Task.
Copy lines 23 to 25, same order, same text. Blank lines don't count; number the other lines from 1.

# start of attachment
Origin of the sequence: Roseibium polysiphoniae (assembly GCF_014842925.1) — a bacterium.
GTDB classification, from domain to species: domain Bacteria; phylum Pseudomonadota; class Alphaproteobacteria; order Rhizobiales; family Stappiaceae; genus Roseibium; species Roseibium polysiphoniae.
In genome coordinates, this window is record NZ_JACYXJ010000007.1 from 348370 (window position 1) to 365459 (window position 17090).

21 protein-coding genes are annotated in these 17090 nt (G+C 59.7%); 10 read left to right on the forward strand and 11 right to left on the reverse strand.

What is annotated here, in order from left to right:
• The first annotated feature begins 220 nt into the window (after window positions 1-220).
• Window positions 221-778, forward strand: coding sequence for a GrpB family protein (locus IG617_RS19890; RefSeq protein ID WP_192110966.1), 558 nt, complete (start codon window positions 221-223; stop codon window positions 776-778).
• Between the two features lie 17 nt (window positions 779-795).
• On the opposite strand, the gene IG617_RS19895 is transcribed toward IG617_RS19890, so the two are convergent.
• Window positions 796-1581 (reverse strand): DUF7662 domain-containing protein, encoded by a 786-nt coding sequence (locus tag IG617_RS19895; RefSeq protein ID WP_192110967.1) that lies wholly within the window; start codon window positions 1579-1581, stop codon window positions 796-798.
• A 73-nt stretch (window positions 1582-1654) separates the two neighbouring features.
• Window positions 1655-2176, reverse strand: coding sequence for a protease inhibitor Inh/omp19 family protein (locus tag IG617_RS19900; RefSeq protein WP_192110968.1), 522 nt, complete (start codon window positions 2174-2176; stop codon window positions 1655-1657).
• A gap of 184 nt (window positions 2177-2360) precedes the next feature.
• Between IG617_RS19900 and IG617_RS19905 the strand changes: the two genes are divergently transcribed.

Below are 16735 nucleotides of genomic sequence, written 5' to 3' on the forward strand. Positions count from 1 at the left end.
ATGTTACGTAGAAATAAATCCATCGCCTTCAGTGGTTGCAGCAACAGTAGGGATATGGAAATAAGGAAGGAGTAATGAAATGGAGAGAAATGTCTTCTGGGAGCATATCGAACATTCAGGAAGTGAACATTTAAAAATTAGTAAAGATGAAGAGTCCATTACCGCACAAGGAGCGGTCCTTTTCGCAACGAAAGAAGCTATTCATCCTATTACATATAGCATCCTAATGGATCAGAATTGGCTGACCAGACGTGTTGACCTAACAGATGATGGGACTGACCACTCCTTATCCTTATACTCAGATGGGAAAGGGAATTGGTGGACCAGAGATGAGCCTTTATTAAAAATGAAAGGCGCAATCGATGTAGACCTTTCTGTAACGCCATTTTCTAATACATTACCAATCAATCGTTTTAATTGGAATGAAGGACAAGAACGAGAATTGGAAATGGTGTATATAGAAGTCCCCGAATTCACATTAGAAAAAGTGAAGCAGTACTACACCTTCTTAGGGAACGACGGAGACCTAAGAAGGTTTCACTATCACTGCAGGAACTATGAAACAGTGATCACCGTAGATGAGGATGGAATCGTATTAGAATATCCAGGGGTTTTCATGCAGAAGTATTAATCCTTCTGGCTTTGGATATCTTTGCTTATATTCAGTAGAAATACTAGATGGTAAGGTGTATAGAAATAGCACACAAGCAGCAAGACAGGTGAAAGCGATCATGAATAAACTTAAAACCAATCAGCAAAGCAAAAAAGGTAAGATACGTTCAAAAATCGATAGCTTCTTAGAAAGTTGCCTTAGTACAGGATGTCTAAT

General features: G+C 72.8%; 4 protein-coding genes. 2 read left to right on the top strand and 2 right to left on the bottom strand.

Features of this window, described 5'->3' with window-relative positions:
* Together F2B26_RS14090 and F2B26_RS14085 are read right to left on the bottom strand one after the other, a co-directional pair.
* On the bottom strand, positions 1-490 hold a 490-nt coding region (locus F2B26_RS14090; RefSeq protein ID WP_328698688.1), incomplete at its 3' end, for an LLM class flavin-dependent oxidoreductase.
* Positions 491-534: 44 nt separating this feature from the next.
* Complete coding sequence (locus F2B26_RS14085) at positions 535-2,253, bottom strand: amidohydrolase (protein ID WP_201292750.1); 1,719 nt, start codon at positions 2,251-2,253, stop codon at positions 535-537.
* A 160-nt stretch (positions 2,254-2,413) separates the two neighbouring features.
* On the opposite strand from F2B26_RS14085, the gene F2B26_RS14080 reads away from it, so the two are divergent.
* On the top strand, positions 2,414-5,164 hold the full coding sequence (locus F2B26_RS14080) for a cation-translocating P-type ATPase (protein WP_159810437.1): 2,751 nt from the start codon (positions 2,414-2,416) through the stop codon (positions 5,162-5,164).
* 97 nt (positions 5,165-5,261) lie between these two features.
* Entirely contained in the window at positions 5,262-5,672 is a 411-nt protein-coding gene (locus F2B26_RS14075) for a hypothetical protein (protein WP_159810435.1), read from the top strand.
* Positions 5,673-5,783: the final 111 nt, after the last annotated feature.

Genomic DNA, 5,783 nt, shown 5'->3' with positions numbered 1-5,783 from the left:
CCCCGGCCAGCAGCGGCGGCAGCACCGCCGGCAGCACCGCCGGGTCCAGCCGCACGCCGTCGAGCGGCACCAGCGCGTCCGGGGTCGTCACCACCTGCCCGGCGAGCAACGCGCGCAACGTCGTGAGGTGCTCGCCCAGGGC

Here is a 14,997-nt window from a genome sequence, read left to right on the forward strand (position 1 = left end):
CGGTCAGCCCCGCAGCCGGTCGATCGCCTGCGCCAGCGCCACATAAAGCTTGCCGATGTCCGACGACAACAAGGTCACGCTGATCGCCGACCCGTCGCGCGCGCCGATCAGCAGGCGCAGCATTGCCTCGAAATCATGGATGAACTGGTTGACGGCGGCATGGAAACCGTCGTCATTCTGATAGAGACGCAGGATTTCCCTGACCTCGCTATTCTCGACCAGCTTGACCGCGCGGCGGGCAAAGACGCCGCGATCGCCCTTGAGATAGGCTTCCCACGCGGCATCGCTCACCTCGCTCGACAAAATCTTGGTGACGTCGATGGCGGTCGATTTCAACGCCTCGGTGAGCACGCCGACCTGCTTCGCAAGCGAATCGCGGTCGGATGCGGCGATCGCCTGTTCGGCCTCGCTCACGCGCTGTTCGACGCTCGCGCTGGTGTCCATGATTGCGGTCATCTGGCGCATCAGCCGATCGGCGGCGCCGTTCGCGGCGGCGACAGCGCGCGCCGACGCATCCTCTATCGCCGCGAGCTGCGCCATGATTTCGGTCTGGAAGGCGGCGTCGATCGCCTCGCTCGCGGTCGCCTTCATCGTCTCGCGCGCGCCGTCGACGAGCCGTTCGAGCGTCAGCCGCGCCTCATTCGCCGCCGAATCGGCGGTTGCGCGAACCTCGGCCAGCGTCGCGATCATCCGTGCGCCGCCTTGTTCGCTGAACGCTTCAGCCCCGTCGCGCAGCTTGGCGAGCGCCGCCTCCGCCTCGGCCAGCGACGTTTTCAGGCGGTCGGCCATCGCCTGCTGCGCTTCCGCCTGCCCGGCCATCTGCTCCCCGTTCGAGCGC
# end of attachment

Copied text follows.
* A 160-nt stretch (positions 2,254-2,413) separates the two neighbouring features.
* On the opposite strand from F2B26_RS14085, the gene F2B26_RS14080 reads away from it, so the two are divergent.
* On the top strand, positions 2,414-5,164 hold the full coding sequence (locus F2B26_RS14080) for a cation-translocating P-type ATPase (protein WP_159810437.1): 2,751 nt from the start codon (positions 2,414-2,416) through the stop codon (positions 5,162-5,164).